The BBC blurb promises “The Woman in White will take viewers on a chilling ride down the shadowy paths and corridors of English country houses and ultimately into the depths of the Victorian madhouse.”

It is the fourth BBC TV adaptation of the story.  Others were broadcast in 1966, 1982, and 1997.


The British Newspaper Archive is the growing online record of the British Library’s astonishing collection of newspapers published in England, Scotland, Wales, and Ireland.

Out of around 21 million pages – the number grows daily – a search for Wilkie Collins produces more than 30,000 hits.  Several hundred of those are new to the archive in the last month as the ten-year project with the genealogy firm Find My Past passes its half way point in digitising the 40 million pages of newspapers in the British Library’s vast collection.  The search produces images and transcripts – though it has to be said some of those are very poor and as a consequence searches may miss items if they were wrongly transcribed.  The archive costs £72 a year for unlimited access. is a digital archive of American newspapers.  Wilkie Collins produces more than 25,000 hits in its 300 million digitised pages.  It is part of the online genealogical firm and users get a reduced subscription.  Prices vary and there are many special offers but reckon on around $100 a year. is also American and claims more than 42,000 hits for a simple Wilkie Collins search.  Much of the material will overlap with  It also costs around $100 a year but beware auto-renewals that might come in at a higher price.  Look for special offers.

Spectator sport

The Spectator archive is also worth a look.  It gives full access to all issues from 1828 to 2008, with excellent transcripts and images of the original.  A search on Wilkie Collins will find dozens of articles from his own time right up to the present century.  Contemporary pieces range from this appreciation on 10 January 1857:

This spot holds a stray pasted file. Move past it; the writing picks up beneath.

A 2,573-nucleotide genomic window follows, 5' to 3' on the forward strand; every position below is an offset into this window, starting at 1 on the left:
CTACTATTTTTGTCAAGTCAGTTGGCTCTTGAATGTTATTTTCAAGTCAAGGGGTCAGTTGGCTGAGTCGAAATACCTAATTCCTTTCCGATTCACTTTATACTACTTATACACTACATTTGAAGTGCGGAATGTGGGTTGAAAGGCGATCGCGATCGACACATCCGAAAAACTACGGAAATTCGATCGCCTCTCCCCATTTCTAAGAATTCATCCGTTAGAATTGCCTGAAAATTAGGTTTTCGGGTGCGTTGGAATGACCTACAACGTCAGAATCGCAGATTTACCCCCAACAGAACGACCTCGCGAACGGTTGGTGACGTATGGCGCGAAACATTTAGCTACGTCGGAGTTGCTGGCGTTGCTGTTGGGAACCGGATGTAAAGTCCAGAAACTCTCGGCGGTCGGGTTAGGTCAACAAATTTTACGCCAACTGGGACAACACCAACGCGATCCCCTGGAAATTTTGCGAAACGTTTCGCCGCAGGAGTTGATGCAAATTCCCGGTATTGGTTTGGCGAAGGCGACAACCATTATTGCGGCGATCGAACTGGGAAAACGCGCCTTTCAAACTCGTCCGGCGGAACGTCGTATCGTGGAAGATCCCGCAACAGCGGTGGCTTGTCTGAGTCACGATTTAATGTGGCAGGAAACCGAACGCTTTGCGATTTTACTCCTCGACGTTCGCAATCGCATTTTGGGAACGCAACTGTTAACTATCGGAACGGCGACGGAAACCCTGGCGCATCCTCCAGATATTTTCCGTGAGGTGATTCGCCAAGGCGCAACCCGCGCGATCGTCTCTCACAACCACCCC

The “Tavistock House Theatricals,” which commenced on Tuesday at the residence of Mr. Charles Dickens, have been the talk of the week in literary, artistic, and professional circles.  Mr. Wilkie Collins, who on a former occasion supplied the same body of amateurs with a drama entitled The Lighthouse, is likewise the author of the present season.  The Frozen Deep, as the new piece is called, is of larger dimensions than its predecessor…

to this obituary on 28 September 1889:

WILKIE COLLINS.  THE position of Mr. Wilkie Collins in literature was a very unusual one.  He was an extremely popular writer— deservedly popular, as we think—who was not very highly esteemed.  Of all the Englishmen who read novels, few have failed to read some of his best stories; fewer, having begun them, ever laid them down unfinished….

Those pieces and more than a dozen others about Wilkie can be read in full, free at which is a model of archive access.